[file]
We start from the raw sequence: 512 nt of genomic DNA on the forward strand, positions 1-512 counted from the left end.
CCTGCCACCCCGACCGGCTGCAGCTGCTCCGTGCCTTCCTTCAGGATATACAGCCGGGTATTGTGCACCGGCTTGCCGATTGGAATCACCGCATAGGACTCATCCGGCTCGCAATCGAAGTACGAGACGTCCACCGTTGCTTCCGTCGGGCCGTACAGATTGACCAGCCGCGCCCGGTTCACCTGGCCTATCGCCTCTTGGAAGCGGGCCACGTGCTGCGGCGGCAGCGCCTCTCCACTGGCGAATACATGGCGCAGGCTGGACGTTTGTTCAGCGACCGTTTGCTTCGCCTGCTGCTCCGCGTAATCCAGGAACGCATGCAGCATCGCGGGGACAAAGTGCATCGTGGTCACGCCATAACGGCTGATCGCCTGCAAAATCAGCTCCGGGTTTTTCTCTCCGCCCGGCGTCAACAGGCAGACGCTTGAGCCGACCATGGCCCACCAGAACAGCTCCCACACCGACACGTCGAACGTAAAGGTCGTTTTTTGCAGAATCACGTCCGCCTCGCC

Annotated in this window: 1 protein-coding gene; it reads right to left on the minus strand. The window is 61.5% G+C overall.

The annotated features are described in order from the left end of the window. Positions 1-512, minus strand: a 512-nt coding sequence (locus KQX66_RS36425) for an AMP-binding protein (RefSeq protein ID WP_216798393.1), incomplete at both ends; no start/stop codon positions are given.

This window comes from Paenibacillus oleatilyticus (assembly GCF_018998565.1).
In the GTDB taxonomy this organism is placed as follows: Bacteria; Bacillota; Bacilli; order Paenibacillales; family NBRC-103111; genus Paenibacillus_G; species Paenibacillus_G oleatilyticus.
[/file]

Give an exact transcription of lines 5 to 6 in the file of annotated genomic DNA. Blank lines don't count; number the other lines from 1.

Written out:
This window comes from Paenibacillus oleatilyticus (assembly GCF_018998565.1).
In the GTDB taxonomy this organism is placed as follows: Bacteria; Bacillota; Bacilli; order Paenibacillales; family NBRC-103111; genus Paenibacillus_G; species Paenibacillus_G oleatilyticus.